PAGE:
Timeline

Spring 2007 – GSU is founded by a group of 15 students concerned about disparities in fellowship packages.

Fall 2007 – Healthcare and teaching pay emerge as major issues in GSU conversations with fellow students

Winter 2008 – In January, GSU launches a petition for pay raises a reduction in fees, and healthcare for graduate student workers, which gathers 500 signatures. In February, a group of 175 students visits the Provost’s office to present the petition.

August 2008 – The University announces a dramatic pay increase for graduate student workers: TA wages are doubled, from $1,500 to $3,000 per quarter; instructor wages go from $3,000 to $5,000

January 2009 – GSU and allies hold student meetings on the Student Care Center.

February 2009 – The Vice President of Campus Life announces plans for Student Care Center improvements, including many of the recommendations made by GSU.

2009-2010 – Multiple GSU efforts draw attention to grad student fees.

May 2009 – A Provost-convened committee recommends reducing the burden of annual Advanced Residence fees ($2352).

February 2010 – Provost decides not to reduce annual AR or other fees, which together with insurance premiums cost over $5000, highlighting once again the need for formal union recognition and collective bargaining.– Provost decides not to reduce annual AR or other fees, which together with insurance premiums cost over $5000, highlighting once again the need for formal union recognition and collective bargaining.

May 2010 – GSU votes to affiliate with the American Federation of Teachers (AFT) and the American Association of University Professors (AAUP).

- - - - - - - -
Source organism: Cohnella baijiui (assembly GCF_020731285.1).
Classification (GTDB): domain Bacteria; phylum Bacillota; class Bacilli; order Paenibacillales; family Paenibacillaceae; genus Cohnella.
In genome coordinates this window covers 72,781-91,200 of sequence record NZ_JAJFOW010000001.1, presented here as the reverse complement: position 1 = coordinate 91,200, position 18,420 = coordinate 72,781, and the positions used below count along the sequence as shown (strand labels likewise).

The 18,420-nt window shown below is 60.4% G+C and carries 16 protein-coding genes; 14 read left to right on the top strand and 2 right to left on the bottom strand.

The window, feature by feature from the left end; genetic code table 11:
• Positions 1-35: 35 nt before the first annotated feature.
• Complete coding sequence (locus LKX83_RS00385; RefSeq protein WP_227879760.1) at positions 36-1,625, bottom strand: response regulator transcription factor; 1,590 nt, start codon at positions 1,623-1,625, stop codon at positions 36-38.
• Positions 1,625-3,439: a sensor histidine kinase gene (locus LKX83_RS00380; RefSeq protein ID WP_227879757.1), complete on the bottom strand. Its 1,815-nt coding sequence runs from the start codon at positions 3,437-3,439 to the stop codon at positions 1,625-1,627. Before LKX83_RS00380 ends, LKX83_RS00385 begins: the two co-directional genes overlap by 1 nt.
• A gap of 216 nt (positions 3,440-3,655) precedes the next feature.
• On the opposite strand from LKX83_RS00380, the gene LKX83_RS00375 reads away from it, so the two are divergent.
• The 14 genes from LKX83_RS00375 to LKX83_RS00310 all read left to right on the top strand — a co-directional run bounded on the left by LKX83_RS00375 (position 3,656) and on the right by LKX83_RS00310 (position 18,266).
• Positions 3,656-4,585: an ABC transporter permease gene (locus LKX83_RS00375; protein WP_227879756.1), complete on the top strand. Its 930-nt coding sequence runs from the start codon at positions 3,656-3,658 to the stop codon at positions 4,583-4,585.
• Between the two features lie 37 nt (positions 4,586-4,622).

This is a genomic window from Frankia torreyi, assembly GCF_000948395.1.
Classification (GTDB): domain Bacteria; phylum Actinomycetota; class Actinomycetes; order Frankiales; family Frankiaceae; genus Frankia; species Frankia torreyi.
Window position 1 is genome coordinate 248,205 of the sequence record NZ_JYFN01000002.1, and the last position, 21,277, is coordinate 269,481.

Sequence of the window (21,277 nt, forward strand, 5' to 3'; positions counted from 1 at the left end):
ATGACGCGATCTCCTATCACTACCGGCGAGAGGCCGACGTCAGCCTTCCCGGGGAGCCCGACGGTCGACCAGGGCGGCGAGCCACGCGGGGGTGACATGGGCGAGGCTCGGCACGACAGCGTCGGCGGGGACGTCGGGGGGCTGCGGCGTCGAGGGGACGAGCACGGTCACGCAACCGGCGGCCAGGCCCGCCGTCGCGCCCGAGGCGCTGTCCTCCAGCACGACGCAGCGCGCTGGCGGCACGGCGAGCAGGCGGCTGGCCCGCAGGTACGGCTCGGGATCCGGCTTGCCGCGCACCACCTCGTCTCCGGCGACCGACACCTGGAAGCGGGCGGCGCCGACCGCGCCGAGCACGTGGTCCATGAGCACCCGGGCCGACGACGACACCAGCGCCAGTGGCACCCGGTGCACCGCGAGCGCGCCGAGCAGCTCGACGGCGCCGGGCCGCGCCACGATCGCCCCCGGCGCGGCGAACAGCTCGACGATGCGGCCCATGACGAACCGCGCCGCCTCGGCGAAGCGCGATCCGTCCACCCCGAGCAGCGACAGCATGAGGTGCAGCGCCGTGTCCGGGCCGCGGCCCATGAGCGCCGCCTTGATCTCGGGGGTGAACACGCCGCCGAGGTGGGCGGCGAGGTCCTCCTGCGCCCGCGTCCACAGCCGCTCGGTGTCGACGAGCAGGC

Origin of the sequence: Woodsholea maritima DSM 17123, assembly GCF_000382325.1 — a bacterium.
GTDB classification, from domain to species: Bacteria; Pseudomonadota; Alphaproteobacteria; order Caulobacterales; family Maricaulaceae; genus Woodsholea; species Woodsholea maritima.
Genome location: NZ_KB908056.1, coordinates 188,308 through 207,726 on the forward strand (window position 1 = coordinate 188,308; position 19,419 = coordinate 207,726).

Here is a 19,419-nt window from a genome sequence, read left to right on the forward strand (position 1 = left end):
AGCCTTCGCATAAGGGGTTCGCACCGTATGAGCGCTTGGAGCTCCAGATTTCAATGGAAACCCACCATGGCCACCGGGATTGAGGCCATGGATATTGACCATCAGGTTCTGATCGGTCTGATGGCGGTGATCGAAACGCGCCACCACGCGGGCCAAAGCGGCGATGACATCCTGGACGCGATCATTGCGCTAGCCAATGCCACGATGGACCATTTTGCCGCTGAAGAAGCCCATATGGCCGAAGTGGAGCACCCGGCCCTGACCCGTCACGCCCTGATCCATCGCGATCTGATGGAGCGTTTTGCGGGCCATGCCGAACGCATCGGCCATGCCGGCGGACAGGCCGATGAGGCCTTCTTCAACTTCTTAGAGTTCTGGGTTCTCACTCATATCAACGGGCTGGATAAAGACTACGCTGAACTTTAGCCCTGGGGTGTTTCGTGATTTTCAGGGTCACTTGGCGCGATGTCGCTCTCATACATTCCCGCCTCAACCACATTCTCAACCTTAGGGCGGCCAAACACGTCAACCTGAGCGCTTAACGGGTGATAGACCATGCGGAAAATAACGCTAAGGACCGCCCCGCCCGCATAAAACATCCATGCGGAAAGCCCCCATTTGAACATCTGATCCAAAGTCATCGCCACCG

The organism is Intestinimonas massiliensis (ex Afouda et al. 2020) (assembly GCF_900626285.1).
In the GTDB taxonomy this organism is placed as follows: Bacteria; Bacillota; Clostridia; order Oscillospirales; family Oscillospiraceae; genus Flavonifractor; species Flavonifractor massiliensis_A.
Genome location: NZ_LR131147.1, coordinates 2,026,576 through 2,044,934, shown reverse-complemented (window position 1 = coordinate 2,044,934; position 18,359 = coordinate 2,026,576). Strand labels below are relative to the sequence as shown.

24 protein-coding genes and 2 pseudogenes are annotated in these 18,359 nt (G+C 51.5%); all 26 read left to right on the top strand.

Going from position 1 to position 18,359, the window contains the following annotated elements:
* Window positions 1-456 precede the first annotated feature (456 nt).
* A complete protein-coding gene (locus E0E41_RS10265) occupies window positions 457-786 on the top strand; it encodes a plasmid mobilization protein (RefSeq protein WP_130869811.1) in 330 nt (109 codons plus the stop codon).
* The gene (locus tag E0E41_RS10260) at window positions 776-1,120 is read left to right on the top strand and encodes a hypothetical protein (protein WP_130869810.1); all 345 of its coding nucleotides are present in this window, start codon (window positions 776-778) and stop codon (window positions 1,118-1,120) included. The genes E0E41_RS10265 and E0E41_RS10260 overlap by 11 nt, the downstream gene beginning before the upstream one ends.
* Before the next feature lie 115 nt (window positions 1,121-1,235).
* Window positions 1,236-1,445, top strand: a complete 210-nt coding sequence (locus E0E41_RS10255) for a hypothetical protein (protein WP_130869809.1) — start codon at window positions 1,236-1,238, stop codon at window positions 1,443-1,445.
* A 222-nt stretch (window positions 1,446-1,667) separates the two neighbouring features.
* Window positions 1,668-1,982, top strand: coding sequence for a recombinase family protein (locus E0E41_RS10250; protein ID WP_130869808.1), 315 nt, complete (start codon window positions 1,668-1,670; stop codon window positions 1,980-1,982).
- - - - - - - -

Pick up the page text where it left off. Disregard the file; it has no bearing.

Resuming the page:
2010-11 – GSU builds up membership; launches campaign for affordable childcare for graduate student parents.

November 2011 – GSU gathers 2800 signatures on a petition urging the National Labor Relations Board to rule on a case regarding graduate employees’ right to unionize (before the Board’s quorum expires). Shortly thereafter, President Obama appoints three new members to the NLRB, ensuring quorum for 2012.

April 2012 – GSU organizes a letter-writing campaign, urging the NLRB to rule on the case.

April-May 2012 – GSU, in collaboration with the Student-Parent Organization, gathers 1100 signatures on a petition to the University administration, demanding affordable childcare for student parents. GSU and SPO also organize a panel, “Toward a Parent-Oriented University,” where student, faculty, and staff parents discuss urgently needed changes with Provost Deborah Nelson. Provost announces improvements to the parental leave policy for graduate student parents, reflecting GSU’s demands.

June 2012 – NLRB announces it will rule on the case (after a 2-year silence). The AFL-CIO, AFT, AAUP, and National Education Association (NEA) jointly submit an amicus brief on behalf of private university graduate employees, with input from GSU.

Advertisements